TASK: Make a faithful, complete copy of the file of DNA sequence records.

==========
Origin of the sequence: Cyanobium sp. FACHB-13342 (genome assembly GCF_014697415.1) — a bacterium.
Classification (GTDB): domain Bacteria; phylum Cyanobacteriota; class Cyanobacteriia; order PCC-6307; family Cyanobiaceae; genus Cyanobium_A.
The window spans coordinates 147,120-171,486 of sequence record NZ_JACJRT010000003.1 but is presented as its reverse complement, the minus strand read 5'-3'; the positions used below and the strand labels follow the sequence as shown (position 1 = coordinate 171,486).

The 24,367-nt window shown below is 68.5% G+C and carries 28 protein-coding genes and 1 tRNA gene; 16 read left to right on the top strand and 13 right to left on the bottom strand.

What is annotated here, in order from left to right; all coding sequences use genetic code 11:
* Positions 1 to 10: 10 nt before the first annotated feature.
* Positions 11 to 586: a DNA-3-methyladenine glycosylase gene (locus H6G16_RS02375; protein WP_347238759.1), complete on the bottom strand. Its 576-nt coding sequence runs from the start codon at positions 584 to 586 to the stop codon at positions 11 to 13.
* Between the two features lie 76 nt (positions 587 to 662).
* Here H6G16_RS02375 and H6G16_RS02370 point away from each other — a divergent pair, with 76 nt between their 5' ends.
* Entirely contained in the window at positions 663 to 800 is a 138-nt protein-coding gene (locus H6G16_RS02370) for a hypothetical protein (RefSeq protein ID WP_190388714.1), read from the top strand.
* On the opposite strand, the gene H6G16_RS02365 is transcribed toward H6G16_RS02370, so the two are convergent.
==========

Origin of the sequence: Cyanobium sp. FACHB-13342 (genome assembly GCF_014697415.1) — a bacterium.
Classification (GTDB): domain Bacteria; phylum Cyanobacteriota; class Cyanobacteriia; order PCC-6307; family Cyanobiaceae; genus Cyanobium_A.
The window spans coordinates 147,120-171,486 of sequence record NZ_JACJRT010000003.1 but is presented as its reverse complement, the minus strand read 5'-3'; the positions used below and the strand labels follow the sequence as shown (position 1 = coordinate 171,486).

The 24,367-nt window shown below is 68.5% G+C and carries 28 protein-coding genes and 1 tRNA gene; 16 read left to right on the top strand and 13 right to left on the bottom strand.

What is annotated here, in order from left to right; all coding sequences use genetic code 11:
* Positions 1 to 10: 10 nt before the first annotated feature.
* Positions 11 to 586: a DNA-3-methyladenine glycosylase gene (locus H6G16_RS02375; protein WP_347238759.1), complete on the bottom strand. Its 576-nt coding sequence runs from the start codon at positions 584 to 586 to the stop codon at positions 11 to 13.
* Between the two features lie 76 nt (positions 587 to 662).
* Here H6G16_RS02375 and H6G16_RS02370 point away from each other — a divergent pair, with 76 nt between their 5' ends.
* Entirely contained in the window at positions 663 to 800 is a 138-nt protein-coding gene (locus H6G16_RS02370) for a hypothetical protein (RefSeq protein ID WP_190388714.1), read from the top strand.
* On the opposite strand, the gene H6G16_RS02365 is transcribed toward H6G16_RS02370, so the two are convergent.